Connecting ag with the next generation

Connecting ag with the next generation


Commercial
Aa

Iranda's Tom Green wins Young Lot Feeder of the Year

Aa
Iranda Feedlot manager Tom Green, just named the 2107 Young Lot Feeder of the Year, showing students the workings of a cattle crush. PHOTO: Kelly Nankivell

Iranda Feedlot manager Tom Green, just named the 2107 Young Lot Feeder of the Year, showing students the workings of a cattle crush. PHOTO: Kelly Nankivell

TAKING agriculture to the next generation is something that young South Australian feedlot manager Tom Green has stepped up to the mark on.

“I don’t think the industry can wait and expect the government or the education department to do this,” he says.

“We have to be progressive and get in front.”

With that in mind, Mr Green, who manages Thomas Food International’s Iranda feedlot at Tintinara, put his idea for a concept called Food Connect into action, effectively bridging the gap between around 50 youngsters and agriculture this year.

His initiative, innovation and passion earned him the title of 2017 Young Lot Feeder of the Year, a prestigious award handed out by the Australian Lot Feeders Association at its annual conference each year.

Tom Green with his Young Lot Feeder of the Year Award.

Tom Green with his Young Lot Feeder of the Year Award.

Iranda, which feeds for both domestic and export markets, has recently undergone an expansion from 3000 to 17,500 and employs up to 30 people.

It was with this team, and the help of Tintinara Area School and Natural Resources SA Murray-Darling Basin, that Mr Green was able to put the ten-week school based program for five to eight year olds into action.

It involved class room sessions, school visits, a field trip to the feedlot and tastings.

“It’s about building a connection between ag and the community,” Mr Green said.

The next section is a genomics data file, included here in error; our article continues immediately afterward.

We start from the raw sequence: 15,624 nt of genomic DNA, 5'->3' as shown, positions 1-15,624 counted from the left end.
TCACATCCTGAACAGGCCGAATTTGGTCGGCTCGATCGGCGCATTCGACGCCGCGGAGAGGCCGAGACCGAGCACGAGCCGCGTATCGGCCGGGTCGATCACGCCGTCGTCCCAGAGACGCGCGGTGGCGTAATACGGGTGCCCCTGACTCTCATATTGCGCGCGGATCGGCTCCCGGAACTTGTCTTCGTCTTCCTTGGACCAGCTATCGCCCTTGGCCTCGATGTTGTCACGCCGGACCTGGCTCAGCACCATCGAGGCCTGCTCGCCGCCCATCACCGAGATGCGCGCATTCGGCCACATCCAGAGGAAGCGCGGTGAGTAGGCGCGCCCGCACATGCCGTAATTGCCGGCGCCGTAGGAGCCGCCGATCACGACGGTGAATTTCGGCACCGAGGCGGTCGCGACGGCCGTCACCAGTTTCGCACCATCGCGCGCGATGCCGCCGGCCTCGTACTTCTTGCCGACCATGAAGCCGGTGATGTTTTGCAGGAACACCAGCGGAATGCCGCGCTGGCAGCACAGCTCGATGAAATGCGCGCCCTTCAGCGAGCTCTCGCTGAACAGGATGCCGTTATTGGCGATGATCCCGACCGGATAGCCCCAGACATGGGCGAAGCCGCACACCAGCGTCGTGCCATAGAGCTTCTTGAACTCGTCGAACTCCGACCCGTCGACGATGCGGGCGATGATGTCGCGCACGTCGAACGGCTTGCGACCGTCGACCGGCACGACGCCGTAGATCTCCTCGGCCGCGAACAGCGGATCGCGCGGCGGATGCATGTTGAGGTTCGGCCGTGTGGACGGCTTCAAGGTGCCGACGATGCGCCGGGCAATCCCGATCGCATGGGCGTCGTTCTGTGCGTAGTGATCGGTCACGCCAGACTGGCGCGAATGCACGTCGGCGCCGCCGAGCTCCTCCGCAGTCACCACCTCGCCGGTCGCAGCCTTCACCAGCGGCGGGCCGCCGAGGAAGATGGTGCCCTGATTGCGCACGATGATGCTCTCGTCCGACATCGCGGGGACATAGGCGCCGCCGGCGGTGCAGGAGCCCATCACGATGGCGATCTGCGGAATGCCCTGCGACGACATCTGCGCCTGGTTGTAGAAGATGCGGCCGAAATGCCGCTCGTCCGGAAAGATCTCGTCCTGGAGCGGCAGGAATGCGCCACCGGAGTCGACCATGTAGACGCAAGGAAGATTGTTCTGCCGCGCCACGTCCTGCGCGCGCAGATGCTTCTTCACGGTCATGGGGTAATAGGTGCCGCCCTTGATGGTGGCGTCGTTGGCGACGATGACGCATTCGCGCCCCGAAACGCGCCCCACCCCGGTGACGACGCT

“Ag as a subject in the syllabus is an elective. It’s up to individual teachers or the school as to whether they chose to teach it. So children can go all the way through to secondary school without having any exposure to ag.

“This is about getting the facts in front of those young people and trying to correct any misperceptions they’ve been exposed to.”

The discussions with five-year-olds were incredible, Mr Green said.

“We’d talk about grain coming in, meat going out - they were asking some amazing questions,” he said.

“They were a great audience, so attentive and interested - not afraid to talk about the processing side and there was a lot of emphasis on food.”

Young students visiting Iranda feedlot at Tintinara, SA, and manager Tom Green. PHOTO: Kelly Nankivell

Young students visiting Iranda feedlot at Tintinara, SA, and manager Tom Green. PHOTO: Kelly Nankivell

The resources and learning material will be on the Iranda website shortly, which means any teacher or parent can get on there and have a look.

“This is repeatable and low cost and already urban schools are contacting us about next year,” Mr Green said.

“We might do 100 plus kids next year.”

Runners up in the Young Lotfeeder award were Lachy Brown, from Pakaderinga Feedlot at Kingaroy and Jeremy Sloss from Mort and Co’s Grassdale Feedlot.

Aa

From the front page

Sponsored by